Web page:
Take the 2-minute tour ×
Physics Stack Exchange is a question and answer site for active researchers, academics and students of physics. It's 100% free, no registration required.

Whereas I can calculate the Chern number of a quantum state (or band) from the integration of the Berry curvature in all space.

How can I infer the topology of the quantum state from this result? What is the physical meaning of a quantum state with non-zero Chern number?

share|improve this question
    
Sorry, I just don't see the long TeXed formula in TeX even though it looks OK in the preview - a strange bug that I am unable to fix. Can someone help? –  Luboš Motl Jan 24 '11 at 21:07
    
Not matter, the question could be undertood without any equation. Thank you for the help. –  Leandro Seixas Jan 24 '11 at 21:23
add comment

2 Answers

up vote 1 down vote accepted

I am in part trying to understand this myself. The Berry phase is computed from differential forms, such as the one-forms $\omega$ constructed from states $$ \omega~=~\langle\psi|d\psi\rangle $$ and with the covariant differential $D~=~d~+~\omega$ the two-forms $$ \Omega~=~D\omega~=~d\omega~+~\omega\wedge\omega $$ The tensor components of the 2-form $F$ are elements of a self-adjoint principal bundle $P$. The determinant of these elements $$ det\Big|1~+~\frac{ixF}{2\pi}\Big|~=~\sum_nc_jx^n $$ which is a characteristic polynomial which represents the Chern class. Each $c_n(P)$ is an element of $H^{2n}(M)$. So the curvature form for the Berry phase, or the Fubini-Study metric $\Omega=~dz\wedge d{\bar z}/(1~+~|z|^2)^2$ is evaluated $\int\Omega~=~2\pi i$ and gives $c_1~=~1$ So there is a nontrivial cocycle on the “2-level. For this projective geometry there are alternating Betti numbers $1,~0$ for even and odd.

If you had some product of states $\prod_n |\psi_n\rangle$, say in an entangled state etc, you could apply the differential $d$ up to $n$ times and form and $n$-form. For instance the product $|\psi_1,~\psi_2\rangle$ $=~|\psi_1\rangle|\psi_2\rangle$ defines the one-form $$ \omega~=~d|\psi_1,~\psi_2\rangle~=~d|\psi_1\rangle|\psi_2\rangle~+~|\psi_1\rangle d|\psi_2\rangle $$ and one could then build up a system of differential forms on various chains. The analogue of the projective geometry for this is a $G_2(V)$ Grassmannian and this continues up for n-product spaces.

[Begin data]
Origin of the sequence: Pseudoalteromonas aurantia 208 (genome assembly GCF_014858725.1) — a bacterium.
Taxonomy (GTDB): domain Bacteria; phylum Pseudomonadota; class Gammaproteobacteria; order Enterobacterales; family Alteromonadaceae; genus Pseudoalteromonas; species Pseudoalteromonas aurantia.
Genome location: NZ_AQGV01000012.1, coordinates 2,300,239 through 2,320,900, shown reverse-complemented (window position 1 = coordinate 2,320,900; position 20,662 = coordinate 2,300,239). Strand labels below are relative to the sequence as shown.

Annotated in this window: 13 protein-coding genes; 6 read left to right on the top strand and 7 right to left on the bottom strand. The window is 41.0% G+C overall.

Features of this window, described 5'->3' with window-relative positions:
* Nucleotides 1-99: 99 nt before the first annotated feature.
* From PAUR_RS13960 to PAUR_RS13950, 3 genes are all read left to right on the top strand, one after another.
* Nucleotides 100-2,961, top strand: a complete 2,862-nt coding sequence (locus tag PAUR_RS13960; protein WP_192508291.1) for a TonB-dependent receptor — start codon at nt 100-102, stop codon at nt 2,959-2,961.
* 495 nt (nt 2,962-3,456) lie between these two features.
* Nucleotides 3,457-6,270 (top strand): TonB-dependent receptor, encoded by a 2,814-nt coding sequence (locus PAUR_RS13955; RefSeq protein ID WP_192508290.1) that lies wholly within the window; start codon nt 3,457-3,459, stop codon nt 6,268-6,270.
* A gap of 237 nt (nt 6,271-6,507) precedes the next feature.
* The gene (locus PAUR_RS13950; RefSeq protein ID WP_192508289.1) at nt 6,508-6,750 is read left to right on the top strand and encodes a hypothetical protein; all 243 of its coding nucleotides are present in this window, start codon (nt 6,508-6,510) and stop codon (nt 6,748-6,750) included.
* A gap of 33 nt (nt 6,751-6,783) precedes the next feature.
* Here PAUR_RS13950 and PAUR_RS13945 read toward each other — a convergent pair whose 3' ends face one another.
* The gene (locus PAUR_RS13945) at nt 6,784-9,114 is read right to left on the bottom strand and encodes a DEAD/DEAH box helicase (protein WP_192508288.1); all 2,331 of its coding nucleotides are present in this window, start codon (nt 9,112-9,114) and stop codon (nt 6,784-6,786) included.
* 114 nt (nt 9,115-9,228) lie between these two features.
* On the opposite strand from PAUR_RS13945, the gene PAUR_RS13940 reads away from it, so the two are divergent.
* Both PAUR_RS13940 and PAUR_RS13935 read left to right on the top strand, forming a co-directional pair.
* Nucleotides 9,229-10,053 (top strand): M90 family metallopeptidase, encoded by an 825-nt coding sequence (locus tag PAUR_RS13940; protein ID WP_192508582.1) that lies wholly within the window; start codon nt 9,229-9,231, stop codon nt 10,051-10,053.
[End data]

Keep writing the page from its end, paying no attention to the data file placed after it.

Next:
share|improve this answer
    
Thank you for the answer. But, are there any relationship between Chern number and Genus (number of handles) or non-orientability? What's mean these numbers? –  Leandro Seixas Jan 29 '11 at 1:42
add comment

It means the system has nonzero Hall conductance.

share|improve this answer
    
Hi, welcome to Physics.SE! It would be nice if you could elaborate your answer because as it stands, there's very little information there. One line answers are discouraged here, for more information have a look at the faq. –  Kitchi Jul 9 '13 at 18:21
    
What is "the system" ? You need a parameter space in order to calculate a chern number. –  jjcale Jul 9 '13 at 18:38
add comment

Your Answer

 
discard

By posting your answer, you agree to the privacy policy and terms of service.

Not the answer you're looking for? Browse other questions tagged or ask your own question.